A user onboarding experience is a crucial process that determines an important outcome. This process is basically designed for users to go through a responsive guide about a product or software. In a user onboarding experience, a user gets to find out the benefits of the product they’ll be getting. The goal of these programs is to encourage users to opt for a product. Call it an automated form of marketing, but user onboarding experiences can help a user bond with your product or software. It also doesn’t stop after giving the user an overview of the particular product, instead, the user then gets to give their feedback about their overall experience.
The reason you need onboarding experiences is to make users acquainted with your product in no time. These experiences help users understand the ins and outs of the product so that they don’t have to figure these out themselves. You can build a special bond between you and your prospect through these guides and then form a relationship of trust. Not only would your product get the attention that it deserves, but you’ll also get more opportunities to shine later on.
To ensure your onboarding experience goes smooth, you need to structure it in the best way possible. The following best practices are described to eliminate any possibility of your user onboarding experience going south.
The landing page is what decides the first impression a user gets from their experience. Make sure you make this page perfect. It should be intriguing enough to keep the user engaged and permanently catch their undivided attention. Use a straightforward title that represents your product in the best way with aesthetically pleasing visuals surrounding it. This way the user would know that they’re in for a treat and would be interested in moving forward with their user onboarding experience.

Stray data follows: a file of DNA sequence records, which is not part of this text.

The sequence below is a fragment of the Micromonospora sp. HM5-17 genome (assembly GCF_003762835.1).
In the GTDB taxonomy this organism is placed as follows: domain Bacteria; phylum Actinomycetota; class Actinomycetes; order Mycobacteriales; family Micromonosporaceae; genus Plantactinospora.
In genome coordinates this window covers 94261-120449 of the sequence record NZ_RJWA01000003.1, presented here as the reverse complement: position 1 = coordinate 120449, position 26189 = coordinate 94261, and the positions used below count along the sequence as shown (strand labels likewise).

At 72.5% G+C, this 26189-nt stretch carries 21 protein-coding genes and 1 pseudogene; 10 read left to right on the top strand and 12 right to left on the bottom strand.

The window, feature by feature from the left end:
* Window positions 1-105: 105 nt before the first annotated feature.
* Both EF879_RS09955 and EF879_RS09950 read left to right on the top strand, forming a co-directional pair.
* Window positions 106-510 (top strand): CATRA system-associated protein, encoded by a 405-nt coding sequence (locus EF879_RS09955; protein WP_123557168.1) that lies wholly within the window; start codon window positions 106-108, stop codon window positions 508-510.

Once the first impression gets over with, now the main body of the onboarding comes into the frame. You must structure the main info to be short yet detailed. The walkthrough should consist of sharp sentences and easy to understand information. A complicated and difficult walkthrough is something nobody would want to go through. Your goal should be to convey a heavy but short message. Do not go into unnecessary details. Rather focus on the core aspect of your product and structure your walkthrough around it.
To keep the user engaged and interested, make your onboarding experience responsive. Make the user answer some short questions throughout the process. Or make them feel important by asking them to carry out small tasks. You can also ask for feedback indirectly through this process. However, make sure not to overdo it. Your goal is to keep the user engaged, not to make them do everything. This would result in the user thinking of the onboarding experience as a realistic approach instead of just a robot doing marketing.
Your goal is to build a bond with the user. Ensure you get feedback either throughout the walkthrough or at the end of it. You might get a negative one but take that as good news. The ability to know where you made a mistake is a blessing. You can use that to structure your onboarding experience in a much better way. The key is to ever stop improving or learning!